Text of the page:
You pay $183 per year for your Part B deductible. After your deductible is met, you typically pay 20% of the Medicare-approved amount for these:
Most doctor services (including most doctor services while you're a hospital inpatient)
Durable medical equipment (DME)
Medicare Part C
Part C is Medicare Advantage. These plans combine the coverage of Parts A and B into one plan. They often include prescription drug coverage, too.
Medicare Advantage plans are offered by private insurance companies approved by Medicare. You must be enrolled in both Part A and Part B to join a Medicare Advantage plan. You’ll still be in the Medicare program, but you will receive your benefits through the plan instead of through Original Medicare.
What Does Medicare Part C Cover?
Medicare Advantage (Part C) plans combine coverage for hospital care, doctor visits and other medical services all in one plan. Plans are required to provide all of the benefits offered by Medicare Parts A and B (except hospice care, which continues to be provided by Part A). Many plans also provide prescription drug coverage and additional benefits like routine dental and eye care.
What Does Medicare Part C Cost?
Each Medicare Advantage (Part C) plan sets its own specific costs, but the types of costs they include are similar.
Your out-of-pocket costs in a Medicare Advantage Plan (Part C) depend on:
Whether the plan charges a monthly premium . Some plans have no premium.
Whether the plan pays any of your monthly Medicare Part B (Medical Insurance) premium.
Some plans pay all or part of your Part B premium.
Whether the plan has a yearly deductible or any additional deductibles.
How much you pay for each visit or service ( copayment or coinsurance ). For example, the plan
may charge a copayment, like $10 or $20 every time you see a doctor. These amounts can be
different than those under Original Medicare .
The type of health care services you need and how often you get them.
Whether you go to a doctor or supplier who accepts assignment if:
You're in a PPO, PFFS, or MSA plan.
You go out-of-network .
Whether you follow the plan's rules, like using network providers.
Whether you need extra benefits and if the plan charges for it.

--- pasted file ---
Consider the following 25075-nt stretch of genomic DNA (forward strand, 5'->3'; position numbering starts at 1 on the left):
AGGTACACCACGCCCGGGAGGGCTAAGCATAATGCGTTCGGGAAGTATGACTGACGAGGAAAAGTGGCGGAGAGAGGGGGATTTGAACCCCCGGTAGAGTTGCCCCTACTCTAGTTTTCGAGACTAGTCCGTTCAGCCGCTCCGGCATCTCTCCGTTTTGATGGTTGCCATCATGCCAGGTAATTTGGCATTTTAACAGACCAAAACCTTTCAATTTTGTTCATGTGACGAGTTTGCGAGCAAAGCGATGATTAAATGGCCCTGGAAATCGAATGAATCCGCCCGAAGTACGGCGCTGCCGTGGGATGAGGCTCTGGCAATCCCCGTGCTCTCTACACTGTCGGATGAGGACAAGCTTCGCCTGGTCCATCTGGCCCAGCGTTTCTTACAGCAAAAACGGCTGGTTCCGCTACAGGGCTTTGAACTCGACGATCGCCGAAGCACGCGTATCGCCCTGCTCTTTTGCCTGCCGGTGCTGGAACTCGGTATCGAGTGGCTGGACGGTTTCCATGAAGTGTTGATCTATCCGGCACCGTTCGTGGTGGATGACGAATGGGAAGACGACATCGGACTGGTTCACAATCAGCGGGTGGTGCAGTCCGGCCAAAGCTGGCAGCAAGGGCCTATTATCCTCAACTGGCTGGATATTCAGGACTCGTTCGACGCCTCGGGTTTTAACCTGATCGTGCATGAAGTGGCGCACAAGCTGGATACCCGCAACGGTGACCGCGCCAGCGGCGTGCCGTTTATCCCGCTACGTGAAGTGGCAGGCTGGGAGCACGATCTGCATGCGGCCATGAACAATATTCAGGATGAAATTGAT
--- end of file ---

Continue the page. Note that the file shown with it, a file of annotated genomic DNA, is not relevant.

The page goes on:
The plan's yearly limit on your out-of-pocket costs for all medical services.
Whether you have Medicaid or get help from your state.
How Medicare Advantage Cost Sharing Works
Most Medicare Advantage plans use a combination of deductibles, co-insurance and co-pays to share the cost of the services you use. Cost-sharing usually applies to all of the services the plan covers.
You need to read the details of each individual Medicare Advantage plan to get the full story on its costs. Most plans have network doctors and pharmacies that may offer plan members discounted pricing.
Medicare Part D
Part D is prescription drug coverage. Plans cover many medications that are prescribed by your doctor or other qualified health professionals.
Original Medicare (Parts A and B) does not cover prescription drugs. Many people who choose Original Medicare add a prescription drug (Part D) plan or choose a Medicare Advantage plan that includes Part D.
In general, you may enroll in a Part D plan if you are entitled to Medicare Part A or if you are enrolled in Medicare Part B. In addition, you must live in the service area of a Part D plan.
What Does Medicare Part D Cover?
Medicare Part D Plans are required to cover certain common types of drugs, but each plan may choose which specific drugs it covers. The drugs you take may not be covered by every Part D plan. You need to review each plan’s drug list, or formulary, to see if your drugs are covered.
Prescription drug plans do not cover:
Drugs that are not on the plan’s drug list
Drugs that are covered under Part A or Part B
Drugs that are excluded by Medicare
What Does Medicare Part D Cost?
The insurance companies that offer Medicare Part D drug plans and Medicare Advantage (Part C) plans with drug coverage set their own prices, but the types of costs they include are similar.
Part D plan premiums and cost sharing can vary widely, even for similar coverage. You need to review plan details carefully.
How Medicare Part D Cost Sharing Works
Medicare Part D has different stages of cost sharing until you reach a set limit on out-of-pocket costs for the year. The limit is $5,000 in 2018. After that, your plan pays most of the cost of your drugs for the rest of the year.
Co-pays, co-insurance amounts and your plan deductible, if any, count as out-of-pocket costs. Premium payments do not.
Part D cost-sharing stages are explained below. The costs shown are for 2018. You may not go through every stage in any given year. If you get Extra Help from Medicare for Part D costs, the coverage gap stage doesn’t apply to you.